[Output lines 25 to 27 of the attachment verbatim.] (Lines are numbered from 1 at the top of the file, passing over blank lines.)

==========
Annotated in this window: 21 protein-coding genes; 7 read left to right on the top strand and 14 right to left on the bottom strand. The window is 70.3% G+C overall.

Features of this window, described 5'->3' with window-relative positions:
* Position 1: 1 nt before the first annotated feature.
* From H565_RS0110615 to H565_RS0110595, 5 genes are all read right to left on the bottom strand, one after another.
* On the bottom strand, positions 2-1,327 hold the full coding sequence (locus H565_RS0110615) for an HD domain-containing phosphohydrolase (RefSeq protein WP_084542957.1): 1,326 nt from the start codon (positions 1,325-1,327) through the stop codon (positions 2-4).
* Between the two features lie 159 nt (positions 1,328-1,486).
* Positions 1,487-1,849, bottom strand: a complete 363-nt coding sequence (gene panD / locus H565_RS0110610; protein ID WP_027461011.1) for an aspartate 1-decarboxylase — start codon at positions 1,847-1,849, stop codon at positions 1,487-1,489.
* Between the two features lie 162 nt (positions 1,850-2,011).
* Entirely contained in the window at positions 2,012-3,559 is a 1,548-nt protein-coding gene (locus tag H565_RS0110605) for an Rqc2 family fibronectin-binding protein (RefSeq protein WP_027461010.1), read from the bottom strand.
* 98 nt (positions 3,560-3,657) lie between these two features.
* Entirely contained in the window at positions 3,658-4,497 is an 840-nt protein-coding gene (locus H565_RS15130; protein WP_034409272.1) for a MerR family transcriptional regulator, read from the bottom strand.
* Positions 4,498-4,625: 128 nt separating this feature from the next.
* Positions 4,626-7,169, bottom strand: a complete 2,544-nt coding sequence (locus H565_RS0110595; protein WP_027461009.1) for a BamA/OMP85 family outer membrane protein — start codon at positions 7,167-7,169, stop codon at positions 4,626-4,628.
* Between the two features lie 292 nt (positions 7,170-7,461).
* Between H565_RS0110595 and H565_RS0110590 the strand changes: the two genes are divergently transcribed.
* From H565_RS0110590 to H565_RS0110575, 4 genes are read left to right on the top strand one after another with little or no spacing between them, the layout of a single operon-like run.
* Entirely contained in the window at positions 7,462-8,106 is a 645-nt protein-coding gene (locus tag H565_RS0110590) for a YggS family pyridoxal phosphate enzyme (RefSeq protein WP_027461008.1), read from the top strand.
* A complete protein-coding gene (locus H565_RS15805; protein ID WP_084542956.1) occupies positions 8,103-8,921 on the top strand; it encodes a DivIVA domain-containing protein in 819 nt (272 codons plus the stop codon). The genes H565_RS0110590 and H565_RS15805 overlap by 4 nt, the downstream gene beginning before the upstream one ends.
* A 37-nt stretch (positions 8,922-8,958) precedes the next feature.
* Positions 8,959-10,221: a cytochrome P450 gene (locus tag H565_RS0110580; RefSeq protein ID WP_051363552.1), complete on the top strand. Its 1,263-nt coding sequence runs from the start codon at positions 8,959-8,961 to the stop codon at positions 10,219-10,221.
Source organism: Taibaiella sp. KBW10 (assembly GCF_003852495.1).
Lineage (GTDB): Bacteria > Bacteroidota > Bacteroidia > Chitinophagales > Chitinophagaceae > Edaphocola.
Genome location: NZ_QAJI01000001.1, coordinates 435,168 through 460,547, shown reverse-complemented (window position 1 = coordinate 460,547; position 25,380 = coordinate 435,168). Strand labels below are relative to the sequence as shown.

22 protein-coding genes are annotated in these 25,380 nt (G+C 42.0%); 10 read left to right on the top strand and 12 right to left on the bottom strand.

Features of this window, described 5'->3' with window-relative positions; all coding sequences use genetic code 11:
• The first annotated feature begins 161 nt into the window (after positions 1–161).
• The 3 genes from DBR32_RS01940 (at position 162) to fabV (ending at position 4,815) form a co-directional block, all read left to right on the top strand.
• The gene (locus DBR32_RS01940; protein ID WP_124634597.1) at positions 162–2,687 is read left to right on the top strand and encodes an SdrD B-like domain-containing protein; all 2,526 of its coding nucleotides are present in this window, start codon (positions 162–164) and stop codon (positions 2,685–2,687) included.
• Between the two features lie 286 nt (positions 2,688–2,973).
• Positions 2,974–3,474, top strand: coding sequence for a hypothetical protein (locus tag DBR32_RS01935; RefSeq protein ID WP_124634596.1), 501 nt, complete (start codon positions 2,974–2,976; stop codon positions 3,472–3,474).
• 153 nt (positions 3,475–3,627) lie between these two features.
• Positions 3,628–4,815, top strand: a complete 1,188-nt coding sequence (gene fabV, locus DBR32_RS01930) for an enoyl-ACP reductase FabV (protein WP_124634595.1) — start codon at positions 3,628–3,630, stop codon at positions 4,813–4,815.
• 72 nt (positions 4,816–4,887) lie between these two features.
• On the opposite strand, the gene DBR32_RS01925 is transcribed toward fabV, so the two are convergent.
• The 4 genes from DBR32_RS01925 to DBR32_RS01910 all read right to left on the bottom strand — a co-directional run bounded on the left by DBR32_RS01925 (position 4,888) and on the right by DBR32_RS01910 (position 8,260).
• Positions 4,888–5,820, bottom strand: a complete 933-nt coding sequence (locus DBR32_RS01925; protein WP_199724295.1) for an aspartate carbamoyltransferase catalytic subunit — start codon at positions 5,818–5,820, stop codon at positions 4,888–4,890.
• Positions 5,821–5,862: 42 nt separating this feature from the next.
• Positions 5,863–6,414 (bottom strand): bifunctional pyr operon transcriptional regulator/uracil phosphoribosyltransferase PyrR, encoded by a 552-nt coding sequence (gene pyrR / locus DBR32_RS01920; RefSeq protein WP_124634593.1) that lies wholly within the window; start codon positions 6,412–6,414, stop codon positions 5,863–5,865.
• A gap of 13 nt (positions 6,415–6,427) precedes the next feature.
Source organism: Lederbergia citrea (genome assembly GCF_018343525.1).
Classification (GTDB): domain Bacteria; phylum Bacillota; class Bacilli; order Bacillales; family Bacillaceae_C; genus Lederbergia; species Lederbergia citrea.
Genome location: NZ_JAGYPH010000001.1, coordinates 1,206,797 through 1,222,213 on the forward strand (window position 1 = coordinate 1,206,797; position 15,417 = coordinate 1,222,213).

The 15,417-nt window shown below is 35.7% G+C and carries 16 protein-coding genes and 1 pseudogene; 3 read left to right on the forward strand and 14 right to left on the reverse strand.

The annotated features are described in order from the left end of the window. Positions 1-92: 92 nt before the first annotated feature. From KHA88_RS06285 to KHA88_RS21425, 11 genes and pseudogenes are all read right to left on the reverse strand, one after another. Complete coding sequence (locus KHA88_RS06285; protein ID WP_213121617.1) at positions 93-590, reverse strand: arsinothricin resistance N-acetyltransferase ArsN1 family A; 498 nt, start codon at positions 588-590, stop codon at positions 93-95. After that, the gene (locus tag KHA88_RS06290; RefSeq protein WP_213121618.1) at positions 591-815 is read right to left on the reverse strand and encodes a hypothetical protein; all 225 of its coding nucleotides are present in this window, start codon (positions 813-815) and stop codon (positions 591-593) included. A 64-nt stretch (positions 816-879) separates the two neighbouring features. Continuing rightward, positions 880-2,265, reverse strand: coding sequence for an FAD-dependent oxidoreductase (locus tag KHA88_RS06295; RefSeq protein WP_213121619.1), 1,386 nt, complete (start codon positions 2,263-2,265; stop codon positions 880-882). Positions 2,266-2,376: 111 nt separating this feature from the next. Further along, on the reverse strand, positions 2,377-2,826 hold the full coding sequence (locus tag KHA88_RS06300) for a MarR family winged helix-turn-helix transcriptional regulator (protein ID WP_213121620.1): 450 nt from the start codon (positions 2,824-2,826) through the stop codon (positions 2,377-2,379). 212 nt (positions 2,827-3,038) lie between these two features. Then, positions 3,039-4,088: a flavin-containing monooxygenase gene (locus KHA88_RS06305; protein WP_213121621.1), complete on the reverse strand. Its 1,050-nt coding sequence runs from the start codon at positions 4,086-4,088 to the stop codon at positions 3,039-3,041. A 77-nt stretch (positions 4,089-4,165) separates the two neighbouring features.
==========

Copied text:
Features of this window, described 5'->3' with window-relative positions; all coding sequences use genetic code 11:
• The first annotated feature begins 161 nt into the window (after positions 1–161).
• The 3 genes from DBR32_RS01940 (at position 162) to fabV (ending at position 4,815) form a co-directional block, all read left to right on the top strand.